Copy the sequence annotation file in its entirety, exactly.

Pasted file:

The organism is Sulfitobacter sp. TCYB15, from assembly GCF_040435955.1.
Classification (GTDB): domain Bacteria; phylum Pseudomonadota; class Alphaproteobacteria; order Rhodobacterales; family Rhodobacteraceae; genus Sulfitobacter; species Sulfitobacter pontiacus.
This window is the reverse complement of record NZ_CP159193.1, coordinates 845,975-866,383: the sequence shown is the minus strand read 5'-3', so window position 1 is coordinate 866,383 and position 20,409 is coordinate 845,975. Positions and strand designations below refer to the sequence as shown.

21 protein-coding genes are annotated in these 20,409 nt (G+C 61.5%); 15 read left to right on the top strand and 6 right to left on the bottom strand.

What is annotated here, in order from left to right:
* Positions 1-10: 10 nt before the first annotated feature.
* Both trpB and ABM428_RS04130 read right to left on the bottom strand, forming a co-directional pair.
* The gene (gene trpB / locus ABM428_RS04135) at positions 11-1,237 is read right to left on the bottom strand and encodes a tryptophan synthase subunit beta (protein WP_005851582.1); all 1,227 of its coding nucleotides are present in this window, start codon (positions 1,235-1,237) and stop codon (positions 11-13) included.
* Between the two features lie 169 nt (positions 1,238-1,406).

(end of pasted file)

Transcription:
The organism is Sulfitobacter sp. TCYB15, from assembly GCF_040435955.1.
Classification (GTDB): domain Bacteria; phylum Pseudomonadota; class Alphaproteobacteria; order Rhodobacterales; family Rhodobacteraceae; genus Sulfitobacter; species Sulfitobacter pontiacus.
This window is the reverse complement of record NZ_CP159193.1, coordinates 845,975-866,383: the sequence shown is the minus strand read 5'-3', so window position 1 is coordinate 866,383 and position 20,409 is coordinate 845,975. Positions and strand designations below refer to the sequence as shown.

21 protein-coding genes are annotated in these 20,409 nt (G+C 61.5%); 15 read left to right on the top strand and 6 right to left on the bottom strand.

What is annotated here, in order from left to right:
* Positions 1-10: 10 nt before the first annotated feature.
* Both trpB and ABM428_RS04130 read right to left on the bottom strand, forming a co-directional pair.
* The gene (gene trpB / locus ABM428_RS04135) at positions 11-1,237 is read right to left on the bottom strand and encodes a tryptophan synthase subunit beta (protein WP_005851582.1); all 1,227 of its coding nucleotides are present in this window, start codon (positions 1,235-1,237) and stop codon (positions 11-13) included.
* Between the two features lie 169 nt (positions 1,238-1,406).